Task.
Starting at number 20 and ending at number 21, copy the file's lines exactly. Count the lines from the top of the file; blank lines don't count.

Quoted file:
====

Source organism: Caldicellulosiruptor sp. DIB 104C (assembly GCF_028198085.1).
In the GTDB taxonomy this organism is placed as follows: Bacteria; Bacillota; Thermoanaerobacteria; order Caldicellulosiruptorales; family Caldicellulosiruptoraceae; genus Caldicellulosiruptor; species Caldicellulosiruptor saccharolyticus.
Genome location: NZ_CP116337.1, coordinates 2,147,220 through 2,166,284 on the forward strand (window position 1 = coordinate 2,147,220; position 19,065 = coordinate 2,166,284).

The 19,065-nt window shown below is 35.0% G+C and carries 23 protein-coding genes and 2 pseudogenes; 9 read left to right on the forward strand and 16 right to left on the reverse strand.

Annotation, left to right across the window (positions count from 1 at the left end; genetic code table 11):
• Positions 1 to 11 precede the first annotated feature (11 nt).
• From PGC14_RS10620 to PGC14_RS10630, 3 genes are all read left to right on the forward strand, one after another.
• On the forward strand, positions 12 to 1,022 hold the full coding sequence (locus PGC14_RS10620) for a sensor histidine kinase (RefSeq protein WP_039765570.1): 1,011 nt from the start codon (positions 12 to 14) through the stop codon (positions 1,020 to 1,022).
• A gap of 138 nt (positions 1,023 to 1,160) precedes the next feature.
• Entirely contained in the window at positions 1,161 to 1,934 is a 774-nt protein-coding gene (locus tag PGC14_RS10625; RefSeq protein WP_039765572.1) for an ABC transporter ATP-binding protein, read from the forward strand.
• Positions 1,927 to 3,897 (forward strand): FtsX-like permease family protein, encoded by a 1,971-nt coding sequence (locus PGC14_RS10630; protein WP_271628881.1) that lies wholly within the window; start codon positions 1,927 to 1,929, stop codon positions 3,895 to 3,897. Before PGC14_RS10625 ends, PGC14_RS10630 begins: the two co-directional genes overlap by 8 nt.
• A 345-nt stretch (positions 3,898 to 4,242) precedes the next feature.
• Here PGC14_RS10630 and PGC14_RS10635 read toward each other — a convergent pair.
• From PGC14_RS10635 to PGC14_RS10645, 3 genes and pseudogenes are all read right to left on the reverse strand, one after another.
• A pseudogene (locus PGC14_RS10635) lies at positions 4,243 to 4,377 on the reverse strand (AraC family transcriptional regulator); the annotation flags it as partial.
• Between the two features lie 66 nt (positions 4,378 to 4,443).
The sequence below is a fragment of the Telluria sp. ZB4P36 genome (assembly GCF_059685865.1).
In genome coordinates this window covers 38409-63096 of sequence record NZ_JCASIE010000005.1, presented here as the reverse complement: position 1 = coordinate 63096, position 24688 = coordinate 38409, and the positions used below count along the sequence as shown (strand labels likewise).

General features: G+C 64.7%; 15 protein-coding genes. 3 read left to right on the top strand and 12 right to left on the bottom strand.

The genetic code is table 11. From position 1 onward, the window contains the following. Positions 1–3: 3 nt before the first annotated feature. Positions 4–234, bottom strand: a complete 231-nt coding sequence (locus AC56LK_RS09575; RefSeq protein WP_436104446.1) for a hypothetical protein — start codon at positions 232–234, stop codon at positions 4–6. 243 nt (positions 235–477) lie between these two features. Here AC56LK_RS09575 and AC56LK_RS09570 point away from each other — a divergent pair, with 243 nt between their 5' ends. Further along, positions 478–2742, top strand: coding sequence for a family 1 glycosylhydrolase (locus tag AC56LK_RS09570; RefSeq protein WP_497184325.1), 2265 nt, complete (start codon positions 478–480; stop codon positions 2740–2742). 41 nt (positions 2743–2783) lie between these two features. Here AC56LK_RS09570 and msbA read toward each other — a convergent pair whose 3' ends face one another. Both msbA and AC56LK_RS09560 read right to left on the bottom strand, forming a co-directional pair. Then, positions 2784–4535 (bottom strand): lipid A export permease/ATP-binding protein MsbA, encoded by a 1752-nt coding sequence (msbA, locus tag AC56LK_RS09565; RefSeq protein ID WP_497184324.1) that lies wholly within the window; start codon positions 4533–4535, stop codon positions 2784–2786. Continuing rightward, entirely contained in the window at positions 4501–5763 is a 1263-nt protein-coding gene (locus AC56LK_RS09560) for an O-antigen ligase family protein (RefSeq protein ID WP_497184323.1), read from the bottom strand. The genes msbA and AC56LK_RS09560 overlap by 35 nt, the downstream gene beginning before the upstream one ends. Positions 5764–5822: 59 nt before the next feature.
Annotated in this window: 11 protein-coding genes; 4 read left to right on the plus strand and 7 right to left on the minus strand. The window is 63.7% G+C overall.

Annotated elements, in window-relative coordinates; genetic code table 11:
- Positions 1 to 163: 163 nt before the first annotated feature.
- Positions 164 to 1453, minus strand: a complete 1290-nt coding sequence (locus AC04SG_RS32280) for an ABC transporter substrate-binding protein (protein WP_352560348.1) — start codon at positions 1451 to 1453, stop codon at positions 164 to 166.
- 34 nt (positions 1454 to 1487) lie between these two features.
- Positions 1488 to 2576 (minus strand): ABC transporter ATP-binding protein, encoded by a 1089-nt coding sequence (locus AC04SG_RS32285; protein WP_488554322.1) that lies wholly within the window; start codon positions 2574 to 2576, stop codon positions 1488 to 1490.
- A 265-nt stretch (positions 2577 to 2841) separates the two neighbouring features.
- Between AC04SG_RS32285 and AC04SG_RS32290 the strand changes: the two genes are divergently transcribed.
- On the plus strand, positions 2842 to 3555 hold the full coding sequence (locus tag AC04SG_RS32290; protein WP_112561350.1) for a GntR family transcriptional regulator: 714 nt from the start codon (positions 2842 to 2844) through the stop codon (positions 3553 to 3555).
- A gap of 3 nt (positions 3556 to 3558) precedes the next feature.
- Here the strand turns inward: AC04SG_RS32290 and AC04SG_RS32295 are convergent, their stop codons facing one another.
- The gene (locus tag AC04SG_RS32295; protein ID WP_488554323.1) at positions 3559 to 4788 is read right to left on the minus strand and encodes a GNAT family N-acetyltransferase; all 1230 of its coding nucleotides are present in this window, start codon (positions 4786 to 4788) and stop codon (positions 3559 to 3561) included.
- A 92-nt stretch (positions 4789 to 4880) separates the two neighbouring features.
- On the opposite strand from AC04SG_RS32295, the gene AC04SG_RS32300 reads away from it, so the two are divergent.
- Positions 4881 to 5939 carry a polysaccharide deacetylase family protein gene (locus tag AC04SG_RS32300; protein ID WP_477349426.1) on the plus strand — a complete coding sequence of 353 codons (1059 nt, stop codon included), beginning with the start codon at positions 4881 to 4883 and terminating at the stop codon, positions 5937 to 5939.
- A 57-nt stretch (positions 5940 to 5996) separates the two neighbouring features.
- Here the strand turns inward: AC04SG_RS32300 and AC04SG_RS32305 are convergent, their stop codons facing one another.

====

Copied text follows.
The genetic code is table 11. From position 1 onward, the window contains the following. Positions 1–3: 3 nt before the first annotated feature. Positions 4–234, bottom strand: a complete 231-nt coding sequence (locus AC56LK_RS09575; RefSeq protein WP_436104446.1) for a hypothetical protein — start codon at positions 232–234, stop codon at positions 4–6. 243 nt (positions 235–477) lie between these two features. Here AC56LK_RS09575 and AC56LK_RS09570 point away from each other — a divergent pair, with 243 nt between their 5' ends. Further along, positions 478–2742, top strand: coding sequence for a family 1 glycosylhydrolase (locus tag AC56LK_RS09570; RefSeq protein WP_497184325.1), 2265 nt, complete (start codon positions 478–480; stop codon positions 2740–2742). 41 nt (positions 2743–2783) lie between these two features. Here AC56LK_RS09570 and msbA read toward each other — a convergent pair whose 3' ends face one another. Both msbA and AC56LK_RS09560 read right to left on the bottom strand, forming a co-directional pair. Then, positions 2784–4535 (bottom strand): lipid A export permease/ATP-binding protein MsbA, encoded by a 1752-nt coding sequence (msbA, locus tag AC56LK_RS09565; RefSeq protein ID WP_497184324.1) that lies wholly within the window; start codon positions 4533–4535, stop codon positions 2784–2786. Continuing rightward, entirely contained in the window at positions 4501–5763 is a 1263-nt protein-coding gene (locus AC56LK_RS09560) for an O-antigen ligase family protein (RefSeq protein ID WP_497184323.1), read from the bottom strand. The genes msbA and AC56LK_RS09560 overlap by 35 nt, the downstream gene beginning before the upstream one ends. Positions 5764–5822: 59 nt before the next feature.
Annotated in this window: 11 protein-coding genes; 4 read left to right on the plus strand and 7 right to left on the minus strand. The window is 63.7% G+C overall.